Sheridan: There’s a certain calm on that record to me. I’ve listened to it over a hundred times, easily. Listening to it I feel like it’s another foundation, we’re starting to build another castle here, and you can see it growing from the ground up. There’s like a calm there, and at the end of the record you say, “Okay, we have the foundation, we have the base, now we can build.”

When it comes to the tour, how has it been being on the road with the new record?

Thomas: Awesome

Sheridan: Blessed, for sure.

Whyte: We just did a two month tour with OK Go, which was kind of interesting. It was just on the heels of a week with Coheed and Cambria, which was a week before we put out the record, but we’re selling it at shows. What was interesting was, obviously those are two totally different bands, but when we got with OK Go our managers had strongly suggested that we sell our CDs at that pay-what-you-want price according to that Radiohead model.  We started doing that at the tail end of they OK Go tour and it was amazing. We doubled and tripled the numbers, and I’d say ninety percent of people pay ten dollars, which I think is the commonly excepted value of CDs.

Sheridan: It’s trust, you know?  It’s like you’re giving your trust to them and they’re giving it to you. Which is what it’s all about and why we’re there in the first place. We’re out there for them, and they’re there for us.

So you can trust the consumer then?

Whyte: We don’t really have a choice now do we.

Thomas: People do place a value on music, and when you get into an honest conversation about it, I mean, I’m that consumer too on the other end. When we speak honestly to each other, we all know we’re trying to work out here and make a living. But there’s no point in sending someone home without music because they can’t pay your price for it, when really, a music fan is a music fan, and you want people to listen to your music. You do have to just trust that you’ll get taken care of in the end. There was one show where someone gave us a hundred dollars for a CD, so the people that can give more, they give more.

Is that the better model then for bands to go by? Is it better for you guys as independent artists?

Whyte: I think the model, and especially most the bands that play festivals like this like a lot of the jam bands, set a precedent, a really positive open dialogue with their fan base with bootlegs, and making it much more of an open thing. When I was a kid, right on the tickets from Ticketmaster would say, “No cams, no recorders.” There’s not a hope in hell now if they tried to do that. It’s that whole idea of there being that wall between the audience and the band and that level of mystique. For better or worse, that’s not there anymore. I think bands need to embrace that and use it to their advantage.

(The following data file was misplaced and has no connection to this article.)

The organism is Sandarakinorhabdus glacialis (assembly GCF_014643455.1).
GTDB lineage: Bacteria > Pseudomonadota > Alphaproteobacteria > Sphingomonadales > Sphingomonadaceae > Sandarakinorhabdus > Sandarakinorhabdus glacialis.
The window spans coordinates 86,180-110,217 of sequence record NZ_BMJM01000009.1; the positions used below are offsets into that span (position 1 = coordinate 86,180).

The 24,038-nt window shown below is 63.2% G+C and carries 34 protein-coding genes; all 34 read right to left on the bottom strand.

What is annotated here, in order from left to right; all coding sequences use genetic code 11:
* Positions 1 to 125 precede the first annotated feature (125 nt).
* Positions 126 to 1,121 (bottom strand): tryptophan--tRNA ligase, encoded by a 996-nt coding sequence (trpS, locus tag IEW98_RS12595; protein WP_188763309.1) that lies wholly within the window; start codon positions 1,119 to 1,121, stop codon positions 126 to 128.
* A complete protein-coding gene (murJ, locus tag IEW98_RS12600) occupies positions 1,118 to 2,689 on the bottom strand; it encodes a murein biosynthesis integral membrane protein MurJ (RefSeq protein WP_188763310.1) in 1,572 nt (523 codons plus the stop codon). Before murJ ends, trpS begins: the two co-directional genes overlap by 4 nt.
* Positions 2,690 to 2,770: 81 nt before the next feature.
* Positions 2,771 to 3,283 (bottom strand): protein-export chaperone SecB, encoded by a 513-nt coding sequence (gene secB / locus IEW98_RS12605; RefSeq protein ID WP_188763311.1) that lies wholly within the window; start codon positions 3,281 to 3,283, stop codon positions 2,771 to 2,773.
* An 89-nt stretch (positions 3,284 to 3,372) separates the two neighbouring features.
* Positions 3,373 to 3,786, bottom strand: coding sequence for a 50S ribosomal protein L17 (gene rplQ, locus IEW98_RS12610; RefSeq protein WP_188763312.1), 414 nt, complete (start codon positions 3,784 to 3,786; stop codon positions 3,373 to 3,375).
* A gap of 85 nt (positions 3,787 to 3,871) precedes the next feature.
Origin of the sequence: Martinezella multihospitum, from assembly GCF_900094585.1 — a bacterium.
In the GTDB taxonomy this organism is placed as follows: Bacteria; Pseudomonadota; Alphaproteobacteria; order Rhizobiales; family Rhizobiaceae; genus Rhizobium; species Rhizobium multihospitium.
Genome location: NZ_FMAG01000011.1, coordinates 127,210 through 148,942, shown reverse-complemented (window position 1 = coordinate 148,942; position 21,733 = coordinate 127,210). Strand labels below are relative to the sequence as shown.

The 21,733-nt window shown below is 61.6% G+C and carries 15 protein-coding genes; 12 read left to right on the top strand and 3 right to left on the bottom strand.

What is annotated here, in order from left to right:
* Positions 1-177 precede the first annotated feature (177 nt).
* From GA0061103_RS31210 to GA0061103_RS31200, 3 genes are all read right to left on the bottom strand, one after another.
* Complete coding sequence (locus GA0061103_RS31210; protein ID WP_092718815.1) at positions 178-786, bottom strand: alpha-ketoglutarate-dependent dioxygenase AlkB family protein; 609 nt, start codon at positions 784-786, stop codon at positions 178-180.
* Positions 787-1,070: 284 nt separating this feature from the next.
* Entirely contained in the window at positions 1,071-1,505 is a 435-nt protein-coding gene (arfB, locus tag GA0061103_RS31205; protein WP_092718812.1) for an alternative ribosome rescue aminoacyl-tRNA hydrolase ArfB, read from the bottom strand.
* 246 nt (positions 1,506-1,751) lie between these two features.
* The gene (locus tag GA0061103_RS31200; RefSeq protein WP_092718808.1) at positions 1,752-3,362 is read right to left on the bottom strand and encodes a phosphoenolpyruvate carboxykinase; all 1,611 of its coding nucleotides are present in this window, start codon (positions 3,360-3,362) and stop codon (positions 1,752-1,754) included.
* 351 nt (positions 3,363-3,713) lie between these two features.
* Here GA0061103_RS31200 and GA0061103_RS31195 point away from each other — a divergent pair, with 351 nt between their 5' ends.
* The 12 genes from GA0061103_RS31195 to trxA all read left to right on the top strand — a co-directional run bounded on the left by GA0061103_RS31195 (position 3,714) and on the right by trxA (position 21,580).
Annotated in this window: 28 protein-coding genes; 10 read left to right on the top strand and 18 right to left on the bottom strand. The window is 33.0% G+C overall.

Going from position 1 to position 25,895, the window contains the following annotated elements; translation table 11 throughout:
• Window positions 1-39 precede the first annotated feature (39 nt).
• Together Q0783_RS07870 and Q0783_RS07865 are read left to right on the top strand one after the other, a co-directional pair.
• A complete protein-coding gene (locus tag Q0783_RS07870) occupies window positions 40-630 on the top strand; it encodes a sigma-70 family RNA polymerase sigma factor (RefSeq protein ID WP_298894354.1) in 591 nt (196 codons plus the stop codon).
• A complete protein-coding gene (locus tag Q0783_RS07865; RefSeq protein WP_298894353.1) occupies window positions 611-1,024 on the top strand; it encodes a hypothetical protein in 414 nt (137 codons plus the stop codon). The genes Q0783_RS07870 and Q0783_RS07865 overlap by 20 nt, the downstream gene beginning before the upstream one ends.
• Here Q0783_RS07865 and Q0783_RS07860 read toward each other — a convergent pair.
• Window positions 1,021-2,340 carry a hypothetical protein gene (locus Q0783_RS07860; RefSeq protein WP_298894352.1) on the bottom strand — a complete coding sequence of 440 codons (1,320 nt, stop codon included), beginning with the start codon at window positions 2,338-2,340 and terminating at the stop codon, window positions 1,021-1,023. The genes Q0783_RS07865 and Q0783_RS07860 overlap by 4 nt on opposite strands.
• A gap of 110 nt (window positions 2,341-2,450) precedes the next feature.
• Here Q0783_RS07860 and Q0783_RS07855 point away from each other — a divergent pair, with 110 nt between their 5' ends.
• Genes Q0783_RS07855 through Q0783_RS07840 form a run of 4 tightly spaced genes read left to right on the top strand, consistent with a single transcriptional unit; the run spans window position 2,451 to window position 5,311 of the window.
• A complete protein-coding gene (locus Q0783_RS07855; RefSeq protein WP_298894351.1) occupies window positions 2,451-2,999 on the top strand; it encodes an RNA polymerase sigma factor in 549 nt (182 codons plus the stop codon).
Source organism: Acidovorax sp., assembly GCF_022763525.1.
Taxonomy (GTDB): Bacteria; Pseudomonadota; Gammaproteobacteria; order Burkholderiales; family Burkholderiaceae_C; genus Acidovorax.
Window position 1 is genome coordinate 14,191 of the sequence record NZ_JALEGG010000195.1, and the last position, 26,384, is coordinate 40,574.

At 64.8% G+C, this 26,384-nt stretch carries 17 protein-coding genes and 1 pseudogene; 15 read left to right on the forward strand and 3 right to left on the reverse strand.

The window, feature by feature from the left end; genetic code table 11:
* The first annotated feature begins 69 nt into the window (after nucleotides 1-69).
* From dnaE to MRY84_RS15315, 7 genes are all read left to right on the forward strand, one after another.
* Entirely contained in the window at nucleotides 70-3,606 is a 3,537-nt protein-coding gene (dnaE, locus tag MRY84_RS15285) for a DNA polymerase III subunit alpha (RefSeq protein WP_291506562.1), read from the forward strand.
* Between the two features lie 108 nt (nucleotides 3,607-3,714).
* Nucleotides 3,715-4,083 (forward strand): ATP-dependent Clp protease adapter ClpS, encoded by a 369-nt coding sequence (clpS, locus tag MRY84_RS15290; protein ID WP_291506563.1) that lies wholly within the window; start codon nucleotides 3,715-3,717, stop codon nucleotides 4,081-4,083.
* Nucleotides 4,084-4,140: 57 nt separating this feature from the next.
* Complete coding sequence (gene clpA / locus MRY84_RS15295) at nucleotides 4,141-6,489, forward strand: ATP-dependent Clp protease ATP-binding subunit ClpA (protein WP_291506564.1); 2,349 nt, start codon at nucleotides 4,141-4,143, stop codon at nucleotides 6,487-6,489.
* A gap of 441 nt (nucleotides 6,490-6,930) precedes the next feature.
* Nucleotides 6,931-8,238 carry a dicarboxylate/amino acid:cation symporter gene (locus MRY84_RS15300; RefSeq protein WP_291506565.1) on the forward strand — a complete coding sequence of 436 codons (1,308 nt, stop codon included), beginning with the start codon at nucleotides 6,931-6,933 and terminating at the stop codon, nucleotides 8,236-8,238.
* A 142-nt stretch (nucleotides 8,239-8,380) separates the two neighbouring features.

So bands should be allowed to bootleg and pass on tapes again?

Whyte: I don’t think they control it though.

Thomas: We can bitch about it, but I just don’t see any purpose in withholding my music from anyone. And it all comes back around, understanding that someone who wants to listen to my music will eventually be willing to pay for it if I start that dialogue with them. I want the music to mean something to them, and then the buy/sell relationship doesn’t have to be so cynical. It can be a really genuine authentic relationship. That’s why I buy music; I want to support this artist. Like, I’ll buy Dolly Parton CDs until the day I die. I don’t care that she’s a bazillionaire with Dollywood. I love her, I’ll buy her music and give her my ten dollars.

Sheridan: It’ll be there. You’ll see a cassette over there at a gas station, or a vinyl record in a flea market. It’ll be there and you’ll pick it up.

Back to the shows: From coming off being an opener on tour to playing festivals, how is it being in this kind of scene for you?

Sheridan: I love it, I love being out here with all of these people. And you know I got to be honest, there was a time when I was dreading that we were going to come back and do another one of these things, but it’s like a it’s a whole ‘nother thing now to me. I’d love to play any place I can, anywhere we can. This is beautiful man, everyone’s peaceful, colors are everywhere, food, nature, and great music.

You guys have played a lot of these festivals, any stick out to you?

Thomas: Voodoo was really good. Mountain Jam was pretty rad. I love how America is filling up with this small, large, medium festivals. They’ve all got their own vibe, you know? I’ve been to all these random ones, like, “My friends are throwing a festival!” It’s like a big family reunion, all of them.

Sheridan: Mountain Jam, dude. It was a really good experience. It was raining really hard, and I think it stopped just when we were coming out. It stopped when we got on stage, the sun came out, and we rocked. Then as soon as we got off stage, it started raining again.